Prosecuting attorneys enjoy exceptionally broad discretion in making decisions that influence criminal case outcomes. They make pivotal decisions throughout the life of a case with little public or judicial scrutiny. With support from the National Institute of Justice, the Vera Institute of Justice undertook research to better understand how prosecutors make decisions. Vera researchers combined statistical analyses with qualitative analyses, examining initial case screening and charging decisions, plea offers, sentence recommendations, and post-filing dismissals for multiple offense types in two moderately large prosecutors’ offices. In addition to a technical report, the study produced a summary report and four podcasts.
|> Technical report||> Interview with Don Stemen|
|> Summary report||> Interview with Anne J. Swern|
|> Fact Sheet||> Interview with Judge Theodore A. McKee|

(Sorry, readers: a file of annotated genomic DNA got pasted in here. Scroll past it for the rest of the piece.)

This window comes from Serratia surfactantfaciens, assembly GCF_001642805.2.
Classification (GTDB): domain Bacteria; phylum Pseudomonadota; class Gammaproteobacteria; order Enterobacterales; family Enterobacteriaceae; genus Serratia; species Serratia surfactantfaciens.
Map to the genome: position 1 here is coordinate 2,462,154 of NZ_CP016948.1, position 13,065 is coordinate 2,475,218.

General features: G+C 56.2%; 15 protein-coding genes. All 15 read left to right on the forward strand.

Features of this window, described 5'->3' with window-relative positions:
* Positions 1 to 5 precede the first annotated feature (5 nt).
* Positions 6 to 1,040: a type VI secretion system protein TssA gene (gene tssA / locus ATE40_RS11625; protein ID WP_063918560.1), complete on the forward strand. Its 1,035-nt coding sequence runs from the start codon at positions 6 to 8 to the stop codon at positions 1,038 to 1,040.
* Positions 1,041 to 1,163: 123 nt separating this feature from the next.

|> Interview with Anthony C. Thompson|
This project was supported by Award No. 2009-IJ-CX-0040 awarded by the National Institute of Justice, Office of Justice Programs, U.S. Department of Justice. The opinions, findings, and conclusions or recommendations expressed in this publication/program/exhibition are those of the author(s) and do not necessarily reflect those of the Department of Justice.
Vera Institute of Justice President and Director Michael Jacobson submitted written testimony to a hearing titled “Ending the School-to-Prison Pipeline,” held on December 12, 2012 by the U.S. Senate Committee on the Judiciary, Subcommittee on the Constitution, Civil Rights and Human Rights, chaired by Sen. Dick Durbin of Illinois. Jacobson discusses the existing literature showing that zero-tolerance school discipline policies and the negative outcomes they engender by criminalizing even minor disciplinary infractions disproportionately affect minority students. And he describes research Vera launched in January 2012 to examine the connection between school disciplinary policies—in particular, those that approximate a zero-tolerance approach—and crime and delinquency outcomes among youth exposed to them.